Evaluating the TrendyTrade Experience
During the summer of 2016, I interned at Damappa and worked on the TrendyTrade project, an application that leverages social media engagement to develop smart insights for better investment decision-making. I conducted a usability inspection of the platform to identify problems in the user interface design. My research report focused on how to solve the pain points that arose from inconsistent use of signs and high cognitive demands for loyal interpretation of data.
I first established an appropriate list of heuristics that drew from Nielsen and Molich's 10 heuristics, Ben Shneiderman’s 8 golden rules, and various data visualization heuristics. The visualization-specific heuristics were highly relevant for this particular project because at the core of the platform’s goals is offering user-friendly data graphics that are comprehensible to users from different backgrounds.
I evaluated a high-fidelity prototype by going through it multiple times while recording usability problems and keeping track of the heuristics that were violated by the design.
Finally, I generated a research deliverable with annotated interface screenshots and presented it to the design and development teams. The report described the method of research, explained usability issues, and outlined recommendations to fix these issues.
Key Insights and takeaways
Color is a strong signifier and must be carefully used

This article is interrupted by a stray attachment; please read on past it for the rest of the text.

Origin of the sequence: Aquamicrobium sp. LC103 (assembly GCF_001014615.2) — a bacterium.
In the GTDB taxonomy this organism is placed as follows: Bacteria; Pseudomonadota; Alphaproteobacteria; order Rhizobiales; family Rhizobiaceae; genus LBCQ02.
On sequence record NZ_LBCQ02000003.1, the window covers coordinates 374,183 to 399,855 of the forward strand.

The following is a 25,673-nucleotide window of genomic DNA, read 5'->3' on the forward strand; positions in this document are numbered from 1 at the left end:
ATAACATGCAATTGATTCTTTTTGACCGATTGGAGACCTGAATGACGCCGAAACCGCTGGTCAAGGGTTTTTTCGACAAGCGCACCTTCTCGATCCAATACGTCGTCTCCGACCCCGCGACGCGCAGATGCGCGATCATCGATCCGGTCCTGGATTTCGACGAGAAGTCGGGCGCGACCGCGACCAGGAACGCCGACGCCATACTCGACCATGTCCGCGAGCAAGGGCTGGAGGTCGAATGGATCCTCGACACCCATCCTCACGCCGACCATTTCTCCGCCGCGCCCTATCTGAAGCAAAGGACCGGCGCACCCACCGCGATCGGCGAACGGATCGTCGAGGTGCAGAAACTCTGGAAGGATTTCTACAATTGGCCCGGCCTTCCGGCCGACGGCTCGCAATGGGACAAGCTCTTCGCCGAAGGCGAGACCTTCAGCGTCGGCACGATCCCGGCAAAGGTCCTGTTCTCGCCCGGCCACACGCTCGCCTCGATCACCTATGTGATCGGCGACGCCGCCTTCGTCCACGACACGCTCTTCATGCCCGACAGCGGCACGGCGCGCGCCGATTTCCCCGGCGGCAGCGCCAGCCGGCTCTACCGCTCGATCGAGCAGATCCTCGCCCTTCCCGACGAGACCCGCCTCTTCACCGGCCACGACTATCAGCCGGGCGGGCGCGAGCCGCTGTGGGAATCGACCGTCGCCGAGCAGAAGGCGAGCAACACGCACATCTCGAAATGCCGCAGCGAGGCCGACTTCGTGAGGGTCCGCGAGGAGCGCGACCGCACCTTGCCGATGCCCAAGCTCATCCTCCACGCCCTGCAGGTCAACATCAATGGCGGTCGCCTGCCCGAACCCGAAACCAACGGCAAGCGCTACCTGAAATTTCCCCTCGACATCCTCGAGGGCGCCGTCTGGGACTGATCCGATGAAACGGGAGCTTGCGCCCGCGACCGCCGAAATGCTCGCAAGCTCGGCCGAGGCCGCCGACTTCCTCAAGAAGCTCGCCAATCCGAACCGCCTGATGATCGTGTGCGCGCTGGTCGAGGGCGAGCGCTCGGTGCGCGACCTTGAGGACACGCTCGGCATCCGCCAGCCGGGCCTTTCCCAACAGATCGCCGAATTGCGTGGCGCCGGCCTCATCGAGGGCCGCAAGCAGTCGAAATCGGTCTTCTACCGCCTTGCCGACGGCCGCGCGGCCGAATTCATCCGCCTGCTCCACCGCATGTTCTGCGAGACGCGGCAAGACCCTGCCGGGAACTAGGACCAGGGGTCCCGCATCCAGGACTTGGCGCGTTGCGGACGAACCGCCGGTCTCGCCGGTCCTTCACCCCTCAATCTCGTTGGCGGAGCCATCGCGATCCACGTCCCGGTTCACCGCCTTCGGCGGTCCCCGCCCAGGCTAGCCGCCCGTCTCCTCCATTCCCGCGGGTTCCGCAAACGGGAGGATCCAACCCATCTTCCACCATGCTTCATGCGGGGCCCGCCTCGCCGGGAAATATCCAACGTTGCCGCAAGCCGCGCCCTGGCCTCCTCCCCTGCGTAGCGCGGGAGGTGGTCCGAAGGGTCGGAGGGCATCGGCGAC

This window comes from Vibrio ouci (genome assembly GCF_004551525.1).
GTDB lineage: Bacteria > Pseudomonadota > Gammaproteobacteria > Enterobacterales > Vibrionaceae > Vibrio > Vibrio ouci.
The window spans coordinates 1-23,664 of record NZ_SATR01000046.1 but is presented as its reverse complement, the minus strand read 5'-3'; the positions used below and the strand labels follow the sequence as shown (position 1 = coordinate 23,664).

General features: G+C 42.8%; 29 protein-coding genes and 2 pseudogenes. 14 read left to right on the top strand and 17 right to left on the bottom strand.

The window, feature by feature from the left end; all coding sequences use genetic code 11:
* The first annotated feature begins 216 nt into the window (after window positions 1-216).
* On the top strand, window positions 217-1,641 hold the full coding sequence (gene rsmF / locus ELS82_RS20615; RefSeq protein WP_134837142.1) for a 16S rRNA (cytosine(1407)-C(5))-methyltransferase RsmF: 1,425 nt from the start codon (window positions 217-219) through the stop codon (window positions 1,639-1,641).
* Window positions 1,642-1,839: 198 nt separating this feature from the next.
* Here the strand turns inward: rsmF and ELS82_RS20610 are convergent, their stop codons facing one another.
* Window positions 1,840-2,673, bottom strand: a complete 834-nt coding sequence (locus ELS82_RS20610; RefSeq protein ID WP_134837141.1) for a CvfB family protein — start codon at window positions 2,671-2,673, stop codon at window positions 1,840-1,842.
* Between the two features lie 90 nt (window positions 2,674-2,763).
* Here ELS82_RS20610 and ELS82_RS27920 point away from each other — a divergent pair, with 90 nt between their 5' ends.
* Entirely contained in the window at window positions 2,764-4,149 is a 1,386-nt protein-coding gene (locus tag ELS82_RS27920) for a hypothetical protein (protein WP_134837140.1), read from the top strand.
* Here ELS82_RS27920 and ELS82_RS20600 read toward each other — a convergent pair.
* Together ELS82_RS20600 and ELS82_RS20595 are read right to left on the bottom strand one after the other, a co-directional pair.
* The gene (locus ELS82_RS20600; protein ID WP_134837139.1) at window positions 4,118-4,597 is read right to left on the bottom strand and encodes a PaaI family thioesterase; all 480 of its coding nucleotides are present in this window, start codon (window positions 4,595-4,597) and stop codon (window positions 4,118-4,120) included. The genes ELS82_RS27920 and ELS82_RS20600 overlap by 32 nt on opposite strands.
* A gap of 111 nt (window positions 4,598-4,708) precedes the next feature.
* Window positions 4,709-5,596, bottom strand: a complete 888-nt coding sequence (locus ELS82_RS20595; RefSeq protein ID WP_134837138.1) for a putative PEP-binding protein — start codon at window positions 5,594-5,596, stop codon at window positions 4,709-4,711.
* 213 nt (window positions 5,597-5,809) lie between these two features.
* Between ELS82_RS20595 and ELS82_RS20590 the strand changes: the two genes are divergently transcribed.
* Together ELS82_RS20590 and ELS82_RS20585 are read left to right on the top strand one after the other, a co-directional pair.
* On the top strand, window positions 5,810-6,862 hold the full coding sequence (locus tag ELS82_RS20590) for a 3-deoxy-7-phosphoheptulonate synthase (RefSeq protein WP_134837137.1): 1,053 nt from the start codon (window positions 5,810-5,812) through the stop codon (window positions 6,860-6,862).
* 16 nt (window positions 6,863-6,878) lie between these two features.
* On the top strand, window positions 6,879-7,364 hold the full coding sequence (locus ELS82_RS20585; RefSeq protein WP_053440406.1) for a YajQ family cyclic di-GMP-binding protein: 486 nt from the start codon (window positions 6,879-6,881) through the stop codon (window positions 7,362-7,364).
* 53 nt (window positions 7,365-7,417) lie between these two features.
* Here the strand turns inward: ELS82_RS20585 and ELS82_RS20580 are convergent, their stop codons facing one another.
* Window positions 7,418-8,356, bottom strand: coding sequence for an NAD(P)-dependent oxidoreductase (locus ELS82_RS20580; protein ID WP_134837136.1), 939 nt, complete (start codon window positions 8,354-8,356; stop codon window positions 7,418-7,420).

Color plays a central role throughout the TrendyTrade platform, especially since red and green are strong signifiers in financial settings. It is important to maintain consistency and avoid situations where the colors take on different meanings that can be contradictory to those that users have learned in the real world—for instance the color green highlighting a 'hot stock' even if the stock price is falling.
There were some inconsistencies in the way users interacted with slideouts, sidebars, and drawers. I proposed guidelines for consistent use that follows users' mental models, reduces their learning and cognitive costs, and facilitates habit formation.
Visually Comparing Areas is Difficult
The platform visualizes social media indicators, including news, tweets and influencer mentions, for the stock market. I reported on perceptual conflicts that could potentially mislead users. Area judgments and comparisons are cognitively challenging, especially when circles overlap. My suggestions included allowing the user to view the circles separately and having the option to see the sum of both news and tweets.